Mr. J. H. BLACKMORE (Lethbridge):
Mr. Speaker, I have been deeply interested in the remarks of the hon. gentleman who has just taken his seat (Mr. Edwards). We have been sitting here quietly now for some time, listening to this discussion back and forth across the floor of the house, on high and low tariffs, and if there is one thing which it has abundantly proved to me it is this simple fact, that you cannot change the tariff either up or down in this country without hurting just about as many people as you help. I think it is tragic to have that brought so vividly to the attention of this group of 245 serious-minded Canadians who have come here to try to find a solution of the difficulties
which confront us, and to have that fact emphasized so many times.
One month ago I stood in my place in the house and said that I hoped that the promises which were either implied or definitely made either on the platform or through the press by the Liberal party during the campaign would be implemented in such a way that the credit of the dominion would be used for the benefit of the people. I visioned in that, Mr. Speaker, some sort of solution for the difficulties confronting us, but thus far I have seen nothing of the kind even hinted at in our proceedings up to date. We seem to have no thought of using our national credit to the advantage of this country. The fact that we take our tariffs so seriously has impressed me tremendously. When it is found that two men become exceedingly earnest over a question, so much so that each calls the other a liar and says that he is crazy and all that sort of thing, one can generally conclude that both are wrong and that the truth lies somewhere between them.
There are two parties here, made up of intelligent men; and may I, Mr. Speaker, express my appreciation of the type of men that we have in this parliament. I have great respect for them, on both sides; they are, on the whole, earnest, sincere men, anxious to do that which will help their country. To think that these men would be opposing each other with such vehemence over a matter like tariffs is to me a rather disagreeable thought. The truth lies somewhere between the two, or in some sort of adjustment.
This reminds me of a friend of mine who had periodically a serious attack of pains in the side of his face. Some of his friends knew something about doctoring, and they used to come in and say, "You must use this medicine, this ointment, this liniment; you must rub it in just right," all favouring external applications. He had some other friends who said, "No, take some herbs; take some internal remedies; take some drugs; they will cure you." And he tried first one set of remedies and then the other. Neither of them worked; and these men, evidently certain that a cure lay somewhere between the two, argued with each other and blamed each other for the patient's failure to recover. Each party listened to the other so much that gradually the men who believed in external applications began to think that maybe some medicine inside would help, and the men who believed in internal applications gradually came to believe that some liniment might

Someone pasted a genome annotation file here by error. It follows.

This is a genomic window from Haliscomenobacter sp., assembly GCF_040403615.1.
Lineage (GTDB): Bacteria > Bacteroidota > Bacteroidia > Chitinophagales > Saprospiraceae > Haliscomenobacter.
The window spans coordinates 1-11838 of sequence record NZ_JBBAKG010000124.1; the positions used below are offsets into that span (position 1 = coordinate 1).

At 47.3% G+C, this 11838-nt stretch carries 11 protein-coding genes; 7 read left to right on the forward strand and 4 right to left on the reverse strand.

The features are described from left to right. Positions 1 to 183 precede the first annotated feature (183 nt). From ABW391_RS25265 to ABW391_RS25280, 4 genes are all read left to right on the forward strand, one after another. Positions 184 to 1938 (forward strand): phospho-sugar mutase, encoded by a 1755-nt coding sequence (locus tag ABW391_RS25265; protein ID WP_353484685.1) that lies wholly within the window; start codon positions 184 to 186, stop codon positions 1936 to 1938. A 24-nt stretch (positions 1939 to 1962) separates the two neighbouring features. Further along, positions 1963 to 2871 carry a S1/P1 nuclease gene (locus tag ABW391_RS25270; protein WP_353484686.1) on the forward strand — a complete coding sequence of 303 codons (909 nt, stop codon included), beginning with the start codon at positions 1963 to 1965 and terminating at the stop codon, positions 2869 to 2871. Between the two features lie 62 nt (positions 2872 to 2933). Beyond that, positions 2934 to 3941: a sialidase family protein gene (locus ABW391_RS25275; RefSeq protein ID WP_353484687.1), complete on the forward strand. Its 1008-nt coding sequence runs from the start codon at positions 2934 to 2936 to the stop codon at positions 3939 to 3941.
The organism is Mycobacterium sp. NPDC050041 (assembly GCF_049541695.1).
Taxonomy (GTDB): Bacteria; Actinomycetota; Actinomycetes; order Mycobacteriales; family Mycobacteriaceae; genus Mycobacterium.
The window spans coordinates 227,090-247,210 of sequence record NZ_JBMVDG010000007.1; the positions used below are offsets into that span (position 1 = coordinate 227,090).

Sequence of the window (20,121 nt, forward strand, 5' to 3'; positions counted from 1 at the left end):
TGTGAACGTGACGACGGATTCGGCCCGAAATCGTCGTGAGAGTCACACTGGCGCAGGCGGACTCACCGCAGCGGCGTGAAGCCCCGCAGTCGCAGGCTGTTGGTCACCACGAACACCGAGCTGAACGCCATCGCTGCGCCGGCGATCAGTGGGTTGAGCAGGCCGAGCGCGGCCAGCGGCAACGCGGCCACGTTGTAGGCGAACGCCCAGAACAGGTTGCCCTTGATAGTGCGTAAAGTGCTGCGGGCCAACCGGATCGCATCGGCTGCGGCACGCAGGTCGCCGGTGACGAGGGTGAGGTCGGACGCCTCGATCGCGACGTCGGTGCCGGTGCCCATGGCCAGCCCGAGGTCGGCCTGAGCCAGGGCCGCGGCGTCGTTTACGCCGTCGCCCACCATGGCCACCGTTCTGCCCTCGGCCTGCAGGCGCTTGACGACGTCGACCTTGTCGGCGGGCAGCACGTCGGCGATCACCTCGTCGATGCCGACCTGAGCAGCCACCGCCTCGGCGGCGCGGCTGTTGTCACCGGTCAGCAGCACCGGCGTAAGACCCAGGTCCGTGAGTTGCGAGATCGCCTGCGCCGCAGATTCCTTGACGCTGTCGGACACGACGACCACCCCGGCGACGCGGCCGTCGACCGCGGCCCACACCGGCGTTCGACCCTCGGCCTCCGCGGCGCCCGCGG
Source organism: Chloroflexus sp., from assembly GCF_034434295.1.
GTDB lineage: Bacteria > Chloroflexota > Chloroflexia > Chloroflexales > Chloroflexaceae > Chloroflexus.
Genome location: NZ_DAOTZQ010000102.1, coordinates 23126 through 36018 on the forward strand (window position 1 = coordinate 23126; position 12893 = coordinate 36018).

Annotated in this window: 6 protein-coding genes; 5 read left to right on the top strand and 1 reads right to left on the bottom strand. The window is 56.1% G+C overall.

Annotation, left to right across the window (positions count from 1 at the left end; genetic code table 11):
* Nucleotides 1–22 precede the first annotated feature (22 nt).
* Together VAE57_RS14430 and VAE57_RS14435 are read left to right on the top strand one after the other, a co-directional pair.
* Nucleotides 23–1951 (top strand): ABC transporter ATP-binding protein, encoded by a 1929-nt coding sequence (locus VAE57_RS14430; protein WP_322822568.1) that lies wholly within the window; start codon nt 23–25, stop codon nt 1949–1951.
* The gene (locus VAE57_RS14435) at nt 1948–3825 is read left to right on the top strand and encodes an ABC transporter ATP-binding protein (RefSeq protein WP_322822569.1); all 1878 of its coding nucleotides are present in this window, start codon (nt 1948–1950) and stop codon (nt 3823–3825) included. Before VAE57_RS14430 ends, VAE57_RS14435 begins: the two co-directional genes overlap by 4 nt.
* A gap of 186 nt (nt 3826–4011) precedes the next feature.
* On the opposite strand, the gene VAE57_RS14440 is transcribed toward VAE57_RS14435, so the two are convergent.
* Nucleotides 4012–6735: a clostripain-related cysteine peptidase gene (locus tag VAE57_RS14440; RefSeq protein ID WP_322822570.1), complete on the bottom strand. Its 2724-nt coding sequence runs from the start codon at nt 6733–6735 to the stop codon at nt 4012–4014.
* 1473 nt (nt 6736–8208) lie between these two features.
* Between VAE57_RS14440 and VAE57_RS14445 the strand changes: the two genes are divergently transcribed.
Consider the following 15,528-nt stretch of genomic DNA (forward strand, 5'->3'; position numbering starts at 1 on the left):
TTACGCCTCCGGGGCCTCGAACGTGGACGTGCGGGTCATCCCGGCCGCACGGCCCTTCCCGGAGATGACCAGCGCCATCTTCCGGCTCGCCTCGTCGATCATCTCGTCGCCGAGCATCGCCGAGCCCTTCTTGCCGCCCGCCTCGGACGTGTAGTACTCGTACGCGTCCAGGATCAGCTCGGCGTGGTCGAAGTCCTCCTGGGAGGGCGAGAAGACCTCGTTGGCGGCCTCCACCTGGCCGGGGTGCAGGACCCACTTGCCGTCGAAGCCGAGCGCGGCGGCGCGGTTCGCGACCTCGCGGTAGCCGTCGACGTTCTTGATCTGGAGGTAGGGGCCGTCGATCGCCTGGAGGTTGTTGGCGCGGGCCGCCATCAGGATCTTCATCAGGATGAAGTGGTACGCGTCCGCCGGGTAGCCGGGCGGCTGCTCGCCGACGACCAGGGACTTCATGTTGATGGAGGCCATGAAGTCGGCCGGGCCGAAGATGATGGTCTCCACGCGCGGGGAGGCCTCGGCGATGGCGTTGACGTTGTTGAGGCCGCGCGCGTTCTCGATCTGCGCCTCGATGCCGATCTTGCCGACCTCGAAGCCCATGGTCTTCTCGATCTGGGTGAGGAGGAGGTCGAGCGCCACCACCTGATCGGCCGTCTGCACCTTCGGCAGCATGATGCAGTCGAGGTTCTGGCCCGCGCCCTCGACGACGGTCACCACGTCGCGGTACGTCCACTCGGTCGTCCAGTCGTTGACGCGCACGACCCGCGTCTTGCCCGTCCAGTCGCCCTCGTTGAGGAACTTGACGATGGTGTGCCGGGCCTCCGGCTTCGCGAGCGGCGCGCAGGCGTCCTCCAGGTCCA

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be useful. Finally there came a time when the advice of one side was almost like the advice of the other.
We have reached this point in the Dominion of Canada at present. The two parties have modified their views until they almost exactly resemble one another. One advocates internal treatment and the other external treatment, neither being able to cure the patient. This man finally got into a distracted condition, just as Canada is getting into the same state, and he went to a chiropractor who, after giving him an examination, discovered that there was a dislocation in the cervical vertebra of this man's neck; he adjusted it, and the patient recovered.
I fancy that some sort of adjustment is needed in this our economic body in order that it may recover. I wonder what sort of adjustment is necessary. I believe the serious consideration of parliament should be directed to this question of adjustment. I have become convinced, whether other members of the house share these views or not, that a cure does not lie in either of these two treatments. I am very much in sympathy with the remark of the hon. gentleman who just sat down that if there is a truth regarding tariffs-and we will all grant there must be
that truth should be discovered by experts and not by partisans arguing with each other out on the hustings, through the press, each one a little less informed about the truth of the matter than the other and arriving nowhere.